would I make it again: No - others enjoyed it but I just couldn't eat much due to the alcoholic taste.

recipe: Baileys pudding parfaits with oatmeal-walnut crunch

Friday, June 18, 2010

Chocolate & hazelnut meringue kisses

Time is like a butterfly; chase it and it eludes you, sit still and rest and it will flutter and linger on your skin.
When we need more time there is never enough. On the other hand, on idle days spent sitting in each moment without haste, time slows to the flow of glue rather than sand and you find you have more time than you could possibly use. Some weeks speed past in the space of one yawn whilst others seem to drag behind you, slow to catch up.

This week is the former. I feel as though Friday has been sprung on me like a distant relative knocking on your door, unannounced, and in need of accommodation - I am not quite prepared and a little put out. I suddenly found myself with too many balls to juggle and simply not enough limbs.With May's leftover birthdays spilling into June I find my weekends are gone before they even come and am left trying to find a midweek moment to catch up on weekend rest.

So that is what I did yesterday - relaxed, read and baked to my heart's content like I would on a Sunday. And that is how Thursday became Thunday.

ease: 4.5/5.
prep time: 18mins.
cooking time: 50mins.
total: 1hour & 8mins.

taste: 4/5. We stand divided.

Whilst these reminded me of the bliss that is Nutella, all chocolate and hazelnuts, I didn't think they were anything special, ok and a little addictive, but nothing that had me moaning mmmmm.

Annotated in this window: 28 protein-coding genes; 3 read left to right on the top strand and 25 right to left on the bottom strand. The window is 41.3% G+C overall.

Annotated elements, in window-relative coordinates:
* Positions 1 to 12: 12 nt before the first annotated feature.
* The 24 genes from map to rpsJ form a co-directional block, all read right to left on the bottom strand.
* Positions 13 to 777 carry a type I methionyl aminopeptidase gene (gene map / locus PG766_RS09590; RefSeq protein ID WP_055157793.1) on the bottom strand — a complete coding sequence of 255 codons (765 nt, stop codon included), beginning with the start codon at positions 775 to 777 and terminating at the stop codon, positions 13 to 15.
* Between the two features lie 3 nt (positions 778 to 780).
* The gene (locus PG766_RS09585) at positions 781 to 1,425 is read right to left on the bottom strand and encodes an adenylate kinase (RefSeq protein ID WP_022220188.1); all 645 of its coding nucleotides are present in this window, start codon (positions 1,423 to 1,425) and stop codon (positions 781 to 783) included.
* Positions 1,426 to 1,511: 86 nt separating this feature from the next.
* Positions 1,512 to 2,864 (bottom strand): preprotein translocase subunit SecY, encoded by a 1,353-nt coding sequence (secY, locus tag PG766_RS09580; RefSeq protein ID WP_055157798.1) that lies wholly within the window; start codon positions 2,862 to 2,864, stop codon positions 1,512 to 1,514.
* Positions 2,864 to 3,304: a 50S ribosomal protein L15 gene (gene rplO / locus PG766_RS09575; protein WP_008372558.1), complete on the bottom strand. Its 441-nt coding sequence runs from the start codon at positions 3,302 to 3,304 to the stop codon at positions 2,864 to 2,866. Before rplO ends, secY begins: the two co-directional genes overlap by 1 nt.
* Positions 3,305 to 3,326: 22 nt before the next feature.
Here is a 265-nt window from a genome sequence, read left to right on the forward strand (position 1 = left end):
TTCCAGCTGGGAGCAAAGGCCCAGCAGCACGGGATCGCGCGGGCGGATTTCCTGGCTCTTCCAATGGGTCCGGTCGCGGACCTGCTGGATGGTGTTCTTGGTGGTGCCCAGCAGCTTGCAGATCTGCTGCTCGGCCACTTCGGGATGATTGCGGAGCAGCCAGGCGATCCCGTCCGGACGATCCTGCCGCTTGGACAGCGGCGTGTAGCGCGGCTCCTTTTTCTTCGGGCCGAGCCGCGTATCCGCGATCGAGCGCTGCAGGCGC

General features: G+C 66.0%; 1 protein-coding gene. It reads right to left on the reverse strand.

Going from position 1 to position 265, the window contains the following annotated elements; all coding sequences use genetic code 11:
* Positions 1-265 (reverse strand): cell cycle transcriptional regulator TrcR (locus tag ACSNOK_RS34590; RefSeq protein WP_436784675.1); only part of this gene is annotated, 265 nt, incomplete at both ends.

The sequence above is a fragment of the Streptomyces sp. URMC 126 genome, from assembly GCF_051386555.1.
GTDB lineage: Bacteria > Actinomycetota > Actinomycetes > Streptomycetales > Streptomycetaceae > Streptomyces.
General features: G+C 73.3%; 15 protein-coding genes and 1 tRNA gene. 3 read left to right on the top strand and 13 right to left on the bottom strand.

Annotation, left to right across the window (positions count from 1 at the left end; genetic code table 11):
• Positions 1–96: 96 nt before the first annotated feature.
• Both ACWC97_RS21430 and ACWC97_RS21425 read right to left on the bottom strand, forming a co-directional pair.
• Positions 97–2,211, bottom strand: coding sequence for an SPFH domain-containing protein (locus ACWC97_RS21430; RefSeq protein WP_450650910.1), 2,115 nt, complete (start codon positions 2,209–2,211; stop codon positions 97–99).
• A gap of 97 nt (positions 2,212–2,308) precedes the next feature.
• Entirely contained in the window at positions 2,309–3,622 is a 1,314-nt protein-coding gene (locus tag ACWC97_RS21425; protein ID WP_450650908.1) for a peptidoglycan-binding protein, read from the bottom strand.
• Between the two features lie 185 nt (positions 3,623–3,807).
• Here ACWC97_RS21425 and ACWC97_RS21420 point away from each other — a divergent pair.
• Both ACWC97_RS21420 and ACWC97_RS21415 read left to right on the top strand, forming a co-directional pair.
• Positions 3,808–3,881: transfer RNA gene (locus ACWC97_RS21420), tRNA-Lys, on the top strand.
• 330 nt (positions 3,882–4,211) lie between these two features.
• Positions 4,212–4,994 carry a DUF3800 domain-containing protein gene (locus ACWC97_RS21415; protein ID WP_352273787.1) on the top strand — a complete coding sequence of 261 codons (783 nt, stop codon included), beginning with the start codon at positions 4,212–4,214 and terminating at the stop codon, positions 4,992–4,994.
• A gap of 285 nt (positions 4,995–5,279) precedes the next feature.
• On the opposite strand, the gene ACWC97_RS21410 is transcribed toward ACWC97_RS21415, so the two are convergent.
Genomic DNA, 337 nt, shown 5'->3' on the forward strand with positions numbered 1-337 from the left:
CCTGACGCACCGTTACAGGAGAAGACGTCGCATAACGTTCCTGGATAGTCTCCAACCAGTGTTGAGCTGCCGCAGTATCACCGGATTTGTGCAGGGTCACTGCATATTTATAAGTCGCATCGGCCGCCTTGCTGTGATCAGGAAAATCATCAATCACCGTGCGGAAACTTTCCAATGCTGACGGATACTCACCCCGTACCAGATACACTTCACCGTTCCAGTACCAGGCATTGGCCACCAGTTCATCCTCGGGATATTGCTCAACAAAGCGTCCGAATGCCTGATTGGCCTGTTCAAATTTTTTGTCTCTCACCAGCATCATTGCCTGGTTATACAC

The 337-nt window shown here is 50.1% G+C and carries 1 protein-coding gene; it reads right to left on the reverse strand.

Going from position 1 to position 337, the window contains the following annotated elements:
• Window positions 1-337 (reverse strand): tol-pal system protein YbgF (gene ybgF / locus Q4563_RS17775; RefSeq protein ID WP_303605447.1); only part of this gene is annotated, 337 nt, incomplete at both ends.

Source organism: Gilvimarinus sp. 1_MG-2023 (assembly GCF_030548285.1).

R on the other hand could not get enough. He devoured almost 50 of these little bites within three days and then demanded I make more. I think he has found his crack... As he rated these 5/5 and I 3/5 I settled on 4. I should point out that others also liked them, L though not as much as R.

The first batch I made were similar to the originals, but the second batch (the ones you see above) I added a little more cocoa to get a bigger chocolate flavour, they also were a little chewier which I liked.

would I make it again: Yes - I already made them twice in one week due to spousal peer pressure...

recipe: Chocolate & hazelnut meringue kisses

Monday, June 14, 2010

Orange creme brulee

The night was short.

Our heads had barely begun to fill with dreams when Four Am called for us to wake. The lights stung our eyes as we walked like medicated patients to the lounge room; our heads now filling with dreams of green and gold. It's World Cup time baby.

Our original plans had consisted of sitting in an English-style pub surrounded by exuberant fans and hearty meals. Unfortunately an SMS from a friend at 2am laid those plans to waste as our destination was already at full capacity. Luckily for us we had placed a standing reservation for two on our couch as a backup.

Sadly we trundled back to bed feeling a little defeated, Australia's world cup campaign is not off to a great start, but there is still hope...